Politics smirched religious freedoms office of Tories in Canada

An internal evaluation by the Canadian Government  has concluded that efforts made by the former Conservative government for the promotion of religious freedom across the world was smirched by the perception that there was political interference. In its project review, the country was positioned by Office of Religious Freedoms as a world leader.

The work done by the Canadian government at that time, however, was tainted by the disagreement of how the work was executed and lack of transparency concerning its aims. There were also concerns that the office has a biased approach on which countries or the religions it worked with. To give an example, Christians constitute to be one of the maximum persecuted minorities and thus it would be logical for the Canadian office to support this group. The problem, as per the report is that if the information is not accurately and consistently communicated during such politically sensitive times, then the Office of Religious Freedoms will be seen as biased towards Christians as opposed to the other religious groups. The evaluation also found that it was not enough to have an extensive outreach with the religious groups.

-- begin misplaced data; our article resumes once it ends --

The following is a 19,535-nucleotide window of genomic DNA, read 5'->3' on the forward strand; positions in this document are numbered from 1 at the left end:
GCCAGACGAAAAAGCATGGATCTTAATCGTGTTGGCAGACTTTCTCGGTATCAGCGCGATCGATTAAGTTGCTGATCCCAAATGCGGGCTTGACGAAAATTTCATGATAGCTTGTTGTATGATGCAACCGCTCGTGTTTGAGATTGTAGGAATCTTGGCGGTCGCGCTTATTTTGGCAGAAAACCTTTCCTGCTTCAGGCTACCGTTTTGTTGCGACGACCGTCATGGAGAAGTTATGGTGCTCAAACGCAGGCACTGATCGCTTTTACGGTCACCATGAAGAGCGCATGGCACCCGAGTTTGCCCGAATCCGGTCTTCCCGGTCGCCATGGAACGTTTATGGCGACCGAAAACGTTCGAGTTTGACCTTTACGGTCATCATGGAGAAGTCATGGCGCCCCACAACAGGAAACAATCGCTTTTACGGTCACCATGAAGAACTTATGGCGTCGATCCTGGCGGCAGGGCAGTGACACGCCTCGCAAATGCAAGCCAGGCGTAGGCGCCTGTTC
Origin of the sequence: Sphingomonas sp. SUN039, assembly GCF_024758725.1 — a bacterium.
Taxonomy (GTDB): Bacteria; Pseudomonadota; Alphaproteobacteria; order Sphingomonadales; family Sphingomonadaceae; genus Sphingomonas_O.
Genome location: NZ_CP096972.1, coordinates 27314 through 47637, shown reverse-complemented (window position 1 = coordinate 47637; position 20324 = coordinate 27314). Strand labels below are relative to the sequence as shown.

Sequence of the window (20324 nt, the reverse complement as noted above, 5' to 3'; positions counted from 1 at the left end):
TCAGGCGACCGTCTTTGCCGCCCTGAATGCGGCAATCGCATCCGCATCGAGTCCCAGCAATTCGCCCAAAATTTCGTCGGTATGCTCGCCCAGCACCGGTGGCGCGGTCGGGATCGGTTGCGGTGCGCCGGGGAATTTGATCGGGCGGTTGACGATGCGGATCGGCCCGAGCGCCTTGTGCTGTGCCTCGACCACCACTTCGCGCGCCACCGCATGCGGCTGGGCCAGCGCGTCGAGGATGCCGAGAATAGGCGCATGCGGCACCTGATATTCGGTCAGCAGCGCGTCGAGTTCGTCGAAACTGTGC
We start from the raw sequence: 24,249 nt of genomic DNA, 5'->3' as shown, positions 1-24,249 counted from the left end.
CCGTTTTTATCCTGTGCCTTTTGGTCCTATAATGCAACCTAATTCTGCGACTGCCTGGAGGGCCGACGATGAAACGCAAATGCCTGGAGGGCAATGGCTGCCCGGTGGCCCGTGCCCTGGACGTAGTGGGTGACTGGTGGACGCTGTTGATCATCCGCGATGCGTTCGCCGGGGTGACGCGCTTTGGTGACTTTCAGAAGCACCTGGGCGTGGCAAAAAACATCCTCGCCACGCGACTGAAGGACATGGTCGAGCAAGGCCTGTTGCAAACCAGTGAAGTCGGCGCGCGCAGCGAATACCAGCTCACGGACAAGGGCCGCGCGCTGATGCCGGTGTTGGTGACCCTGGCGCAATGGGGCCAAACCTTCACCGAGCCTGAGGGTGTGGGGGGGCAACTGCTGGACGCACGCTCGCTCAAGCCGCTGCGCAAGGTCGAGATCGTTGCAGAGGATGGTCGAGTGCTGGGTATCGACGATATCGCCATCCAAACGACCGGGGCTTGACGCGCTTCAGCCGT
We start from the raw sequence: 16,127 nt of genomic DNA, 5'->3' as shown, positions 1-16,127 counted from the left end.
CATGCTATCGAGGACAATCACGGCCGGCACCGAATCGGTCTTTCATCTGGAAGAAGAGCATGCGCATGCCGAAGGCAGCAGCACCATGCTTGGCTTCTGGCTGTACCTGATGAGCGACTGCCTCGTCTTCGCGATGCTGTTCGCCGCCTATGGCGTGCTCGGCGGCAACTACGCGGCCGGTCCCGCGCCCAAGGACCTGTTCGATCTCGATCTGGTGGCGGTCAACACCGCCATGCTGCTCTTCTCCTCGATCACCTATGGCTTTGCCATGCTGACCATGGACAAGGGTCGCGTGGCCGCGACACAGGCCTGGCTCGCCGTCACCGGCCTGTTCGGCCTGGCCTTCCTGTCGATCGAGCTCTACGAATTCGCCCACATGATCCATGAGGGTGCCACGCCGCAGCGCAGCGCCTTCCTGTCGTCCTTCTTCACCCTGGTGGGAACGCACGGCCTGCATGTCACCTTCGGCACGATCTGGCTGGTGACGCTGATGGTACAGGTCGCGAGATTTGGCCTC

The report goes further on to say that the absence of consistent and broader information sharing to public resulted in inefficiencies. It also hindered the efforts of the ORF to make sure that the office was seen as unbiased from favoring any kind of religion or specific group. 

The office wa first announced by the conservatives in 2011. Work, however, did not start until Andrew Bennett was appointed as an ambassador in 2013. The motivation of this program was the killing of Shahbaz Bhatti, a Pakistani minister in charge of the minorities. He was assasinated by the Islamic extremists. Ironically, the announcement made in 2011 was met with skepticism. The Liberals termed it as a kind of domestic political ploy and not a strategy for human rights promotion.

The evaluation said that diplomats, religious groups and a number of other organizations which have a stake in this matter thought that the office can turn out to be helpful.  It went on to say that as it was noted by international interviewees that since there is only a restricted number of leaders and actors on the freedom of belief or religion, the work done by Canada is appreciated owing to the fact that it fills a gap. Consensus, however, was lacking when it actually comes to practice.

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